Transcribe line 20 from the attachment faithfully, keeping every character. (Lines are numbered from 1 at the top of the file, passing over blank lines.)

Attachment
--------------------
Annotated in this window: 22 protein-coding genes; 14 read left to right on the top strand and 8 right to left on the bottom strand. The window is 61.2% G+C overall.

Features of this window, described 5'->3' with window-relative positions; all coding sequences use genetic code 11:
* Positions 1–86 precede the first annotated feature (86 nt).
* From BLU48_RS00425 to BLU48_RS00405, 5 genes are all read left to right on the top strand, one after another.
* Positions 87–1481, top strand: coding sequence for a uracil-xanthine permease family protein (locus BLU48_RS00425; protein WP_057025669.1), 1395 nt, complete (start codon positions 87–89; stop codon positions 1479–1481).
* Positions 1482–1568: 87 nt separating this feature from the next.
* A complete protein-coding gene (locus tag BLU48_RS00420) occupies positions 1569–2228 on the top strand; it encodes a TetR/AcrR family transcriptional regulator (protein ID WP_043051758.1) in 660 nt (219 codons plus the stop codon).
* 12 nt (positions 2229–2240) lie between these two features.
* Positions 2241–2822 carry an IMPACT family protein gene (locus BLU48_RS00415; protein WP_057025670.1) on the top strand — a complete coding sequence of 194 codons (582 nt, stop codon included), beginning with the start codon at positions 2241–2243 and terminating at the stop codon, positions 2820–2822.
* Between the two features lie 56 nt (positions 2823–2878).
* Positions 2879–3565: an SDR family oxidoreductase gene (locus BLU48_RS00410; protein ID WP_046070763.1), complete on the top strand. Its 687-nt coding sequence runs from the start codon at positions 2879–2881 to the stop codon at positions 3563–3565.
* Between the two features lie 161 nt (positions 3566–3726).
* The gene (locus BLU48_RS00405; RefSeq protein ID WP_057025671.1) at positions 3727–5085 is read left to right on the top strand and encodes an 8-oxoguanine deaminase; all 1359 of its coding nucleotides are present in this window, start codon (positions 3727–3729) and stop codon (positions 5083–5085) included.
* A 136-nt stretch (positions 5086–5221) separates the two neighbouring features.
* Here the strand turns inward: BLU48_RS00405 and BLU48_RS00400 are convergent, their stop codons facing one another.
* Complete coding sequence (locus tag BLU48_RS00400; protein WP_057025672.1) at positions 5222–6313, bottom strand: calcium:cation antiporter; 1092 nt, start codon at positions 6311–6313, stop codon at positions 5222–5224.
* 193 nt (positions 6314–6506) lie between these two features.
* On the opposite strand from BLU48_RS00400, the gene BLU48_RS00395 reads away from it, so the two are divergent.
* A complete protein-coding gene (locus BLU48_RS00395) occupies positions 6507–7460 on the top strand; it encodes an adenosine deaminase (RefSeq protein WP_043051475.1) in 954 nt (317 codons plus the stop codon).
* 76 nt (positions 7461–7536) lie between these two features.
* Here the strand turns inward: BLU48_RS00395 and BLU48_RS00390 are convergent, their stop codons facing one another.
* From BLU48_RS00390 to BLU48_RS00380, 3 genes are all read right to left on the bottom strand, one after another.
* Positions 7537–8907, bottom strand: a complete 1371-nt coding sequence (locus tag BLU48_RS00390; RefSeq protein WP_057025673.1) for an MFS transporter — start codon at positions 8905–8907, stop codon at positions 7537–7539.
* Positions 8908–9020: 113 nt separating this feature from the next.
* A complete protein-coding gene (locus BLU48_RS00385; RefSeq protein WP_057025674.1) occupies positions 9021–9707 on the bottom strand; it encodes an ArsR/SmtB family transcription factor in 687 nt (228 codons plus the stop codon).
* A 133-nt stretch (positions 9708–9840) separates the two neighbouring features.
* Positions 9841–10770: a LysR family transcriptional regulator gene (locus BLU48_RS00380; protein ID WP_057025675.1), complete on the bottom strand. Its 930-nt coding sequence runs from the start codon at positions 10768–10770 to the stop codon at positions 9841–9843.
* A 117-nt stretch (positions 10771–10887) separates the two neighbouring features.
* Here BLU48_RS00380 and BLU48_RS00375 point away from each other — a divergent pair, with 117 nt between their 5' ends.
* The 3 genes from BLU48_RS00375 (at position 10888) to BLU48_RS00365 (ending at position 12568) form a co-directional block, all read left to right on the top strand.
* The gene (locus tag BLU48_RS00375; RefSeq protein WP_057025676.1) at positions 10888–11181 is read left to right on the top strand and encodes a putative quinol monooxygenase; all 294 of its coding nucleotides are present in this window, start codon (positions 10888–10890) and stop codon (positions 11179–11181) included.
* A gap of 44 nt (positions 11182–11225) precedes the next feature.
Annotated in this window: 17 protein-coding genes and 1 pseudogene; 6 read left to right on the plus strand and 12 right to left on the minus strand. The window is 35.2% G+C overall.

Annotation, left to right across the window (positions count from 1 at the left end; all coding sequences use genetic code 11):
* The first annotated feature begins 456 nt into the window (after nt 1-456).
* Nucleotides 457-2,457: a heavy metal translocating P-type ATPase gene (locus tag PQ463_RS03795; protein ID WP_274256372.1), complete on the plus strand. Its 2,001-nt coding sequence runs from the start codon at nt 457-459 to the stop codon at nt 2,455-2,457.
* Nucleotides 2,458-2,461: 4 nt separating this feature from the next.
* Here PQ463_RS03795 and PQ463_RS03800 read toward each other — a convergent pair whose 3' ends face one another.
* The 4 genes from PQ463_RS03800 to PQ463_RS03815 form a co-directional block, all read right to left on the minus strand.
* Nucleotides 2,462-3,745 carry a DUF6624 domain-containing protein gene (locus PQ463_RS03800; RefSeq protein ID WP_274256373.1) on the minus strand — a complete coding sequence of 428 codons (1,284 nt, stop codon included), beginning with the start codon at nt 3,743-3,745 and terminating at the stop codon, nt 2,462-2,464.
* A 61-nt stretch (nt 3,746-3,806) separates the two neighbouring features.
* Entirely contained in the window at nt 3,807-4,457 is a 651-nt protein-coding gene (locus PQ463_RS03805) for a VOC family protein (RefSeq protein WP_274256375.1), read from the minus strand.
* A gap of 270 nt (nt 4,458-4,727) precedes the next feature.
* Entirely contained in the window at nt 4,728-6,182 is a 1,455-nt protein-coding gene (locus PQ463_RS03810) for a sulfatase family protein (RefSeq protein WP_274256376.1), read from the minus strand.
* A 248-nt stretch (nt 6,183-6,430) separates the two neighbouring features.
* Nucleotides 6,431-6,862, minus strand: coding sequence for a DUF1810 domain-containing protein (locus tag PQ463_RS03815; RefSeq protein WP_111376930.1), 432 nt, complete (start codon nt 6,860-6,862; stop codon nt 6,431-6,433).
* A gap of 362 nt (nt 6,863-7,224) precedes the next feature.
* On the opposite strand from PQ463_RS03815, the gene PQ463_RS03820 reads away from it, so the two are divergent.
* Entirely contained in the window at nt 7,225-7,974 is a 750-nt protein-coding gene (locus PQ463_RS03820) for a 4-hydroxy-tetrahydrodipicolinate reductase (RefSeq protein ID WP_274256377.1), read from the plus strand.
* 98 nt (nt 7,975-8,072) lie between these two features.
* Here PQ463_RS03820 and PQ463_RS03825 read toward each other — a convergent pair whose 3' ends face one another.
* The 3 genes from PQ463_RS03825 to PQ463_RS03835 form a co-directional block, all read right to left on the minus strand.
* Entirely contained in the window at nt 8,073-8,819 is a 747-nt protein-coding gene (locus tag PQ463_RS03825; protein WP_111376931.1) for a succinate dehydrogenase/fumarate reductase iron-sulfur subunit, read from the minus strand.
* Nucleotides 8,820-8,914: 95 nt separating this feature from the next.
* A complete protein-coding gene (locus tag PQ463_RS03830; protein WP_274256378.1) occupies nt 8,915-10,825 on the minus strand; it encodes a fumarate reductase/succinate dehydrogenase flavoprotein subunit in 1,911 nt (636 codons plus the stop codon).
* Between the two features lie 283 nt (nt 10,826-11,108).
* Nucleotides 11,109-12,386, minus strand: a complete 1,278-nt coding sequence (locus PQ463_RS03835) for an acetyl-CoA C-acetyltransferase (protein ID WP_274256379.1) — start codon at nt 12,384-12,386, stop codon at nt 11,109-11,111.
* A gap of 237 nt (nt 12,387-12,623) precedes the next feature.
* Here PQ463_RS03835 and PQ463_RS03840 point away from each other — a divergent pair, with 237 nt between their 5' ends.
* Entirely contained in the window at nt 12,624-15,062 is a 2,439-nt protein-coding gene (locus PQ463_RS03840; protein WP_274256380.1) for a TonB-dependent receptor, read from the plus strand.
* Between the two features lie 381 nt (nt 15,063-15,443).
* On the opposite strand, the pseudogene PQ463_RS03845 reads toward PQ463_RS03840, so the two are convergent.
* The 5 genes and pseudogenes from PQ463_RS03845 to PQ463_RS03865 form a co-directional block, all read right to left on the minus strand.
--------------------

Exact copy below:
* 76 nt (positions 7461–7536) lie between these two features.